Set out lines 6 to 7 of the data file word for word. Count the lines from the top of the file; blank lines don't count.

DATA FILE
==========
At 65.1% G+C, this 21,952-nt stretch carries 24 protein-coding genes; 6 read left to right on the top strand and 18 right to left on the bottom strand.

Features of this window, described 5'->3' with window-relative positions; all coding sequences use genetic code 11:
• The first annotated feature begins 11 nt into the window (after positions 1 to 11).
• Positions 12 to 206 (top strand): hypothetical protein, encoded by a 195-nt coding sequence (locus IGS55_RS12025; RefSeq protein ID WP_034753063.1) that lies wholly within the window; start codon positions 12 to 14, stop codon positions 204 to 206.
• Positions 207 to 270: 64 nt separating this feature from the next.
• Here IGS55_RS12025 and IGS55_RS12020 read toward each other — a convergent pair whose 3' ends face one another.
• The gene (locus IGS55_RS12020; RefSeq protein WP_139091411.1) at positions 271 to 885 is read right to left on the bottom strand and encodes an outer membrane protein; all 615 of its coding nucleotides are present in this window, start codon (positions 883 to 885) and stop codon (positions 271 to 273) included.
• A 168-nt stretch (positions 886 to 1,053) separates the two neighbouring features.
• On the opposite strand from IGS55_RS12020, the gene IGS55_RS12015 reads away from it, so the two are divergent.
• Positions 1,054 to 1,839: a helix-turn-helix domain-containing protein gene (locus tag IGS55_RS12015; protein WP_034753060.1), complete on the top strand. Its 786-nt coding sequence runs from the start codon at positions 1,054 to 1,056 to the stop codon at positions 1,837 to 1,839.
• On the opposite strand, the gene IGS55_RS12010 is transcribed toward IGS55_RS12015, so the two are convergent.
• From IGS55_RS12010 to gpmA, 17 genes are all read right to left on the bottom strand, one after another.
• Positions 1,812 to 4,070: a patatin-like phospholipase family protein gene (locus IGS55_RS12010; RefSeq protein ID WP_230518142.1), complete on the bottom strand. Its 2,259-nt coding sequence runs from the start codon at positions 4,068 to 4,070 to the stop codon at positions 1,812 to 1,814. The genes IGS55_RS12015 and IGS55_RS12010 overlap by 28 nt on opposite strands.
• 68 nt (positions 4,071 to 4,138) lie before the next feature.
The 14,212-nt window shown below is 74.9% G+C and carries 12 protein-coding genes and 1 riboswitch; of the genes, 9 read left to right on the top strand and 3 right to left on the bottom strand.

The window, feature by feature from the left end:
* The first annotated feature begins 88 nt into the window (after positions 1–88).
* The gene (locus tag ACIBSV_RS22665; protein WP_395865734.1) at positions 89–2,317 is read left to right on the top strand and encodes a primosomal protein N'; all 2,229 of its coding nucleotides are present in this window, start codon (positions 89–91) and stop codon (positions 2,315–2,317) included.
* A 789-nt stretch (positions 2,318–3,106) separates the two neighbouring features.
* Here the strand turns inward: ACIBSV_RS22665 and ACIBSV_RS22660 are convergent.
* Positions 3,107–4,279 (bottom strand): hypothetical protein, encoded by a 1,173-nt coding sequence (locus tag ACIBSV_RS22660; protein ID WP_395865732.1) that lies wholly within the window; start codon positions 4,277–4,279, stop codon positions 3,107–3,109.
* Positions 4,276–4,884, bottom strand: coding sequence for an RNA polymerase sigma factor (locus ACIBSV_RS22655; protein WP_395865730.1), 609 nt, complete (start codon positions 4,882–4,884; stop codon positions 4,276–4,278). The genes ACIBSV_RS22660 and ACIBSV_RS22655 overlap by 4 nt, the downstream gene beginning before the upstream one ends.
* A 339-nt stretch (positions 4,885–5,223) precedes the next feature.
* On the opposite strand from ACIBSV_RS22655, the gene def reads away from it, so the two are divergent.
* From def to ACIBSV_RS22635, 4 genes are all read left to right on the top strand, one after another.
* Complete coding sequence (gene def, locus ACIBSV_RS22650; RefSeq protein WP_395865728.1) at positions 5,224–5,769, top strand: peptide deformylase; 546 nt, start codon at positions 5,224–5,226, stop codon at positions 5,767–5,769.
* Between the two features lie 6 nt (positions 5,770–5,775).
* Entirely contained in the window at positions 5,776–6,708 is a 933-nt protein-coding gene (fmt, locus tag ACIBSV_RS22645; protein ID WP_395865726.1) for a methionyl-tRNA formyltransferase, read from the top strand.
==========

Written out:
• Here IGS55_RS12025 and IGS55_RS12020 read toward each other — a convergent pair whose 3' ends face one another.
• The gene (locus IGS55_RS12020; RefSeq protein WP_139091411.1) at positions 271 to 885 is read right to left on the bottom strand and encodes an outer membrane protein; all 615 of its coding nucleotides are present in this window, start codon (positions 883 to 885) and stop codon (positions 271 to 273) included.